Coca-Cola of Northern New England

Coca-Cola of Northern New England was bottling pineapple Fanta on Monday at its Londonderry plant. The biggest use of electricity in the plant is from cooling beverages to suppress carbonation and reheating them to room temperature to prevent them from perspiring through cardboard boxes.

LONDONDERRY — Coca-Cola of Northern New England, an independent bottling franchise owned by Japanese beverage company Kirin, is expanding production capabilities at its Londonderry plant after closing a production facility in Needham, Mass.

Russell Bruner, general manager of the Londonderry production center, said the company is spending about $9.5 million overall on improvements to the plant.

That includes $5 million to install a new water bottling line using equipment from Needham. Last year, the company spent $3.5 million for a new blow-molder used for making plastic bottles, and has ordered a new $1 million packager for the can line.

The packager will enable the company to create 35-packs at a rate of 200,000 cases per month for 12-ounce cans and 100,000 cases per month for 16-ounce cans. The larger packs are sold by the chains of club stores.

Current equipment can create 12-packs or 24-packs. Bruner expects the new packager to be operating by the first week of February.

“It’s coming from Germany, so it’s on the ocean right now,” Bruner said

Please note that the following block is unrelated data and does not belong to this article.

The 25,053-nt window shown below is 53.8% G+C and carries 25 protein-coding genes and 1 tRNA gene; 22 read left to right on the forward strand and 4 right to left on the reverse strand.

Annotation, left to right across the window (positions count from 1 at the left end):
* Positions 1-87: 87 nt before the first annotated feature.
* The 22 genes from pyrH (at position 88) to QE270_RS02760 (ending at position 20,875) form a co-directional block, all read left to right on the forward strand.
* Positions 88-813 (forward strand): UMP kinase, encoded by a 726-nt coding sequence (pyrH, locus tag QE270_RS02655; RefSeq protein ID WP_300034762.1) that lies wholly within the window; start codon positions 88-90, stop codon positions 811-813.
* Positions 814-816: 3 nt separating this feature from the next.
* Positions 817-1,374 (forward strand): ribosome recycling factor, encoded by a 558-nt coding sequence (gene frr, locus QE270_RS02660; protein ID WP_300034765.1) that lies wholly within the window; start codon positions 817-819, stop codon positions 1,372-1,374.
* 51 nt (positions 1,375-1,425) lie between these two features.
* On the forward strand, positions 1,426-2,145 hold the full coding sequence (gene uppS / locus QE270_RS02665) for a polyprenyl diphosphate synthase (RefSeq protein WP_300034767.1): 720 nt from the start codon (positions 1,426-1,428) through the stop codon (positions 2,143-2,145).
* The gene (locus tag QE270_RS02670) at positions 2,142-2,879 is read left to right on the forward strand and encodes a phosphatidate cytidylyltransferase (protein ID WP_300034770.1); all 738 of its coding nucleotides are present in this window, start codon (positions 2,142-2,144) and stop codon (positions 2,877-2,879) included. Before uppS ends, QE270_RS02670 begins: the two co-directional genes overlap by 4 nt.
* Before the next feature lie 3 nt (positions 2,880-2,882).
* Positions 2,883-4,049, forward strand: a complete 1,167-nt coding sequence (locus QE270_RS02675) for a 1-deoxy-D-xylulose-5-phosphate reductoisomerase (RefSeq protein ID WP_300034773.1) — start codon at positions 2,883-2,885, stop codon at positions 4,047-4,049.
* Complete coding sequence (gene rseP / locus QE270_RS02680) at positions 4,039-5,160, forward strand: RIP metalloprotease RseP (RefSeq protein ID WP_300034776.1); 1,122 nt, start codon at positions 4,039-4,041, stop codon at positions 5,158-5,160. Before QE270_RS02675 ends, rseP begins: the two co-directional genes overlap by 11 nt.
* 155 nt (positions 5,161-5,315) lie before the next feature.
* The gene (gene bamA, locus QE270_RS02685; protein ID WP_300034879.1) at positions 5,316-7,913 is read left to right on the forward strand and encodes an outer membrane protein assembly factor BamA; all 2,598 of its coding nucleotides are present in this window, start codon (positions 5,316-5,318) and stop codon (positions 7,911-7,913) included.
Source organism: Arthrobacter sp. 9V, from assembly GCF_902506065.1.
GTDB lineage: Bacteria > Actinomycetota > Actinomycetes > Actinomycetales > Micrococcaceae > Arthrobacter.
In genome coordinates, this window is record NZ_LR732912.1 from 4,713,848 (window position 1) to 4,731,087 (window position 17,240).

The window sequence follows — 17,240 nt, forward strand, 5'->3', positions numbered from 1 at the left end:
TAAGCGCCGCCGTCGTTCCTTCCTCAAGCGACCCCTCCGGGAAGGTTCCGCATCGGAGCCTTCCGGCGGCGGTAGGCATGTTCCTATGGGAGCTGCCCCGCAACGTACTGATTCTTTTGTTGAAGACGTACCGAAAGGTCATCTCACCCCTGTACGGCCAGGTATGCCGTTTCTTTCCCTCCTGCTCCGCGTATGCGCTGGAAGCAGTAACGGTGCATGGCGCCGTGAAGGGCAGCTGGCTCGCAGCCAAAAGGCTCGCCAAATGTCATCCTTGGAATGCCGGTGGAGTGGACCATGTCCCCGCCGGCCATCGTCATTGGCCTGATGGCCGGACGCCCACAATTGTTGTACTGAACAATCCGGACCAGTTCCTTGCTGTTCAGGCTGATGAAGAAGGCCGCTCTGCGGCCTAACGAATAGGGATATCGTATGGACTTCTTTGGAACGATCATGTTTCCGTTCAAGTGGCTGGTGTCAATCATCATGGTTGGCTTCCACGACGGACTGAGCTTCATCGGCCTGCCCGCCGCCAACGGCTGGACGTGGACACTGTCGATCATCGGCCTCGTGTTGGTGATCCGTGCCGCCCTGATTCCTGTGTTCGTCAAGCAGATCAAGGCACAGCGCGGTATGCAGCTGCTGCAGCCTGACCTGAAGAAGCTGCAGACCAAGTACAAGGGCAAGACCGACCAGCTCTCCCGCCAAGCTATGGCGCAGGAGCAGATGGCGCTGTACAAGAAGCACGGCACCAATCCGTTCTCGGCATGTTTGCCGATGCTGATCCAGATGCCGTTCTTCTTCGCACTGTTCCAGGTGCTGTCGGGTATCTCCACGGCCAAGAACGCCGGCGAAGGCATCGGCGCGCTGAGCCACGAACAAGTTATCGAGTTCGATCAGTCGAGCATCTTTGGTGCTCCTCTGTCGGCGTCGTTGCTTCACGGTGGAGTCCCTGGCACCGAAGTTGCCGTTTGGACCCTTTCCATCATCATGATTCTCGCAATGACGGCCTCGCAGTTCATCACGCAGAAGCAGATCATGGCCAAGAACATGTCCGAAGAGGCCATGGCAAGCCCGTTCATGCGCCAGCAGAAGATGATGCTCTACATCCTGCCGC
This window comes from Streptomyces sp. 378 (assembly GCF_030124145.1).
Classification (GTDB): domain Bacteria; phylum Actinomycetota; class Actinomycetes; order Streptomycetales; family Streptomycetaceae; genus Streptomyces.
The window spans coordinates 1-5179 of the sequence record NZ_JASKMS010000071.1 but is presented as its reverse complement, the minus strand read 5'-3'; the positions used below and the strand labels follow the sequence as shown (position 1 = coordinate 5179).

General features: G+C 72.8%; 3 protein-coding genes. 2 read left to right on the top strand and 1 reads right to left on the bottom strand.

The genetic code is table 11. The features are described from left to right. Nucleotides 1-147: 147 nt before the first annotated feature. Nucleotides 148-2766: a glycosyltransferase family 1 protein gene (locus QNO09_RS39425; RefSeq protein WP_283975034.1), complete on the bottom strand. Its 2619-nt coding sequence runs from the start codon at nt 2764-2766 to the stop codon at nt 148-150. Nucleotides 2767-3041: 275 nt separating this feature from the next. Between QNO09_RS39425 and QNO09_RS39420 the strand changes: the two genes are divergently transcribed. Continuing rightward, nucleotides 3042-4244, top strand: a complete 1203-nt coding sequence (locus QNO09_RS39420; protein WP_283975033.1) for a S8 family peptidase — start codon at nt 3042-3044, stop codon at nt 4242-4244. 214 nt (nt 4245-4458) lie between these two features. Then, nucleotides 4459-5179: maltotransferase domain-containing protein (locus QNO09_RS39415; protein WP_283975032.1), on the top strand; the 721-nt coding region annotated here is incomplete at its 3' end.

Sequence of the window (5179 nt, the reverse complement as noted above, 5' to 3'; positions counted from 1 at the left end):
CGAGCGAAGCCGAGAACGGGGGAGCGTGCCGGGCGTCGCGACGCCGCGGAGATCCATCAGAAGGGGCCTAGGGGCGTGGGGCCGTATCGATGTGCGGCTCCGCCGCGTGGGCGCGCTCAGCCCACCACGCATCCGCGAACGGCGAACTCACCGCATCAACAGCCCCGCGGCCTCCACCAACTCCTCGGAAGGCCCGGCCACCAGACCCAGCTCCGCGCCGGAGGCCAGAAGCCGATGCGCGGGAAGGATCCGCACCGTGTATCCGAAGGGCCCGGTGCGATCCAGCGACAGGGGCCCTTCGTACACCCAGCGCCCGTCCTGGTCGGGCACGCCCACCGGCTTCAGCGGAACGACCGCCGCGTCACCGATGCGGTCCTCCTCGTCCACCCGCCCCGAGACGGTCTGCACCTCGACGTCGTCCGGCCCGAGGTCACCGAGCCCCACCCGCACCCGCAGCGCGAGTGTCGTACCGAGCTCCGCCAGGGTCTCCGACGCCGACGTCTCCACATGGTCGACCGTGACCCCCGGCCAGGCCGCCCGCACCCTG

A packager from the Needham facility was sent to the company’s other production center in Hartford, Conn.

The facility currently has three lines, one for cans and two for plastic bottles, which alternate between water and various other beverages. After the new water line is installed, which Bruner said will be done over the course of the next five months, that line will be dedicated to bottled water so other lines won’t need to be switched over, saving the company time and money.

The new line will take up about 20,000 square feet of existing space within the 507,000-square-foot building.

Coca-Cola of Northern New England

A cityscape of empty cans in the Coca-Cola Bottling Company of Northern New England plant in Londonderry. All aluminum cans are sourced from Ball in Saratoga Springs, N.Y.

When it’s operational by mid-May, the company expects to increase its production of Dasani bottled water from 8 million cases a year to 11 million cases.

In addition to the blow-molder it acquired last year, the Londonderry plant will be inheriting another blow-molder from Needham, roughly doubling the rate at which the plant can create plastic bottles.

A single blow-molder can create up to 900 bottles per minute and form the bottles into up to 19 different molds between the current three machines.

It’s more cost effective to mold the bottles in house because one truckload of raw materials can produce the equivalent of 10 truckloads of bottles.

In the first six months of operating the new blow-molder, the company saved 1,600 tractor-trailer loads of bottles, according to sustainability manager Ray Dube.

Just before Christmas, the company hired 10 production and two maintenance employees who previously worked in the Needham location, all union members. “The ones we hired, they’ve accommodated very well,” Bruner said.

The production center employs 140 people and the adjacent sales center has 180 employees.

“In this job market, you can’t afford to let people go,” Dube said.

Bruner estimates the Londonderry facility produces about 80 percent of the brands offered by the Coca-Cola Co. There are more than 250 Coke bottling partners worldwide, according to the corporation.